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What Is a Dietary Supplement?

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Melting Yellow Tablet in the Filled Drinking Glass

Many adults consume a vitamin pill or two every day. Sometimes, it’s out of habit because they’ve done it since they were little. Sometimes, it’s doctor-prescribed because of a nutritional deficiency. There are also supplements designed to help with specific issues like weight loss or heart health. If you’re prescribed a supplement for your health, try to learn all you can about it, but here are some general explanations.

Defining a Dietary Supplement

In 1994, Congress passed the Dietary Supplement Health and Education Act, which officially defined supplements in the medical sector. According to their ruling, a dietary supplement is any product designed to accompany a diet and which contains dietary ingredients like vitamins, minerals, amino acids, and herbs.

To be called a supplement, it must also be taken orally as a pill, liquid, tablet, or capsule. Many also come in the form of a gummy, particularly children’s vitamins. Finally, a dietary supplement must be labeled as such on the front of the bottle to eliminate consumer confusion.

That same law also stipulates that manufacturers are not allowed to claim their products will treat, cure, or prevent disease. This was a practice for hundreds of years, giving consumers false hopes. Today’s vitamin bottles must be completely accurate in their labeling.

With that in mind, these tablets are sold online and in health food stores, grocery stores, drug stores, and fitness centers all over the world, and are meant to aid customers while they maintain a healthy mind and body. They can eliminate deficiencies in the body, provide you with more energy, promote muscle growth, boost weight loss, and more.

Types of Dietary Supplements

There are a few different kinds of dietary supplements. Some are meant as a nutritional aid and others are designed for more specific purposes. Here are the most common types:

Weight Loss: These include Ephedra pills, garcinia cambogia, Hydroxycut, Meratrim, glucomannan, green tea, and coffee, and they’re designed to help boost your metabolism, cut cravings, increase energy levels, and ultimately help you shed a few pounds.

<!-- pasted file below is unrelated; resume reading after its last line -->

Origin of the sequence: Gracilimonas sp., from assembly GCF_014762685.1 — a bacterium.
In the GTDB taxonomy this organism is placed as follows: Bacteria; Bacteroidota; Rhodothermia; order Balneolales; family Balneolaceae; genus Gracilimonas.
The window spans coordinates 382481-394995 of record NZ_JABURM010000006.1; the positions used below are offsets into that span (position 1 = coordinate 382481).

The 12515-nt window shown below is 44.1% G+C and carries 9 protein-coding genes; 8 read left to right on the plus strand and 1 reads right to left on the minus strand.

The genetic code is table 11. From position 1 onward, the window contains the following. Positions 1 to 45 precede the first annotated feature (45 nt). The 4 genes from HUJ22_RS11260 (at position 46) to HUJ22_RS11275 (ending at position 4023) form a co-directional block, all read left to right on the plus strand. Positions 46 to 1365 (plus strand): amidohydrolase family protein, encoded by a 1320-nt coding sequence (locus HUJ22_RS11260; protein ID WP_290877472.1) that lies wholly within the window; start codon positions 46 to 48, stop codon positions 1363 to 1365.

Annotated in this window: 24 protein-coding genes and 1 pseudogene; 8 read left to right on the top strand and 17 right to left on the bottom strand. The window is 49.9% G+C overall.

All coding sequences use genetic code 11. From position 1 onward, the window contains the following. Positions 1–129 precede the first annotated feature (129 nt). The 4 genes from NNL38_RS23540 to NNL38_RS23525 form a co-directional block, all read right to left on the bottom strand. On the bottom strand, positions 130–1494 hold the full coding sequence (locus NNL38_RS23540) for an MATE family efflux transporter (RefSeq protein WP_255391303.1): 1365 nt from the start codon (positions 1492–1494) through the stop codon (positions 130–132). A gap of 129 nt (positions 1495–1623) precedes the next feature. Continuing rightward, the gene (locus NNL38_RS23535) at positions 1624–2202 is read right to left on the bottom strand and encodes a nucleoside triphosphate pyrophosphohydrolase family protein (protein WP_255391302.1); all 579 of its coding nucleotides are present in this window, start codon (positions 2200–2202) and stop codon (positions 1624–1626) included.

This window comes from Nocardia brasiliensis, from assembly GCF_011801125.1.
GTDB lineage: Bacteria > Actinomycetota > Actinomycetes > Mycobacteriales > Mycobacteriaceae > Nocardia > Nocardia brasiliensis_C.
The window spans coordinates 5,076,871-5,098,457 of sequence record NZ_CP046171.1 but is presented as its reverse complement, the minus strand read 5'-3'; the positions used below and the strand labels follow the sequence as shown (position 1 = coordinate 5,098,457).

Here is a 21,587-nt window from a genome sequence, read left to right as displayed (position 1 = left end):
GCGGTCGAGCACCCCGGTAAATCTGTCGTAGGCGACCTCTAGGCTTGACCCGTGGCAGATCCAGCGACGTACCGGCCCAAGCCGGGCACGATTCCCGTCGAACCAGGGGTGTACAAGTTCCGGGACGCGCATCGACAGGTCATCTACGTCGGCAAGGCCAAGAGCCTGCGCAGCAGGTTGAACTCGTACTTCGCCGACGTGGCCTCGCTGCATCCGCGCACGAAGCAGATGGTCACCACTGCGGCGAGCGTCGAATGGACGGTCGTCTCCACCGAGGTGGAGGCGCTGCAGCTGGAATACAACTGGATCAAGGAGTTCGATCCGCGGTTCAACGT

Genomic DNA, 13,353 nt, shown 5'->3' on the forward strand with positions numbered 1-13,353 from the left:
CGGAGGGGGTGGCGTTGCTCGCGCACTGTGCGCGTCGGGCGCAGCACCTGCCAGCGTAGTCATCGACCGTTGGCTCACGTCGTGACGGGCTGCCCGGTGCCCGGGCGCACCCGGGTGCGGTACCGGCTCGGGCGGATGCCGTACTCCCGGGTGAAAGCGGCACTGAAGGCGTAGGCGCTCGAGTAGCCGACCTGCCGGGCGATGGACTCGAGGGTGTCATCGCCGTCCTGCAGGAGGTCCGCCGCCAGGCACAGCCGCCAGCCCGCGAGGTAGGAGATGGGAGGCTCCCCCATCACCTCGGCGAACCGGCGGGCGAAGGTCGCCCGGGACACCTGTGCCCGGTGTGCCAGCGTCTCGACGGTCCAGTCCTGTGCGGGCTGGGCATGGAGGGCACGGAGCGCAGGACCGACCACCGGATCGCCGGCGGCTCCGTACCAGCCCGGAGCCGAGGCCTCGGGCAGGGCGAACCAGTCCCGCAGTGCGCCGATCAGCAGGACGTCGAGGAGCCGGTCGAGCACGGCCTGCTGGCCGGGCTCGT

Nutritional Deficiency: If you have a nutritional deficiency in something like sodium, iron, or potassium, your doctor may prescribe a supplement to fill the gap along with a recommendation that you eat more foods containing those nutrients.

Gender-Specific Multivitamins: Men and women need different nutrients to stay healthy. Some multivitamins are designed to be gender-specific to promote health by gender.

Prenatal Vitamins: Pregnant women have unique dietary needs to help grow a healthy fetus and stay healthy themselves. Prenatals have all the nutrients a woman needs as well as a few extra ingredients to help the baby, such as high levels of folic acid. If you’re pregnant, your doctor will recommend that you take prenatal vitamins daily.  

Know What You’re Buying

Most dietary supplements are not required to go through the U.S. Food and Drug Administration (FDA) for approval. They’re also not required to meet United States Pharmacopeia (USP) standards to ensure consistency across different manufacturers.

This makes it essential to do your research to ensure you’re getting a quality supplement. Learn the proper quantities of vitamins and minerals you should be taking for optimum health, and cross-reference that information with the label. You might also consider having your supplements tested professionally to determine their quality.

The FDA does periodically inspect most manufacturers of dietary supplements, so if you’re getting your vitamins through a reputable company, you can rest easier knowing you have a quality product.

Dietary supplements are a wonderful aid to help you maintain optimum health through nutrition. Eating healthy is important for getting the right nutrients, but supplements can bridge any remaining gap.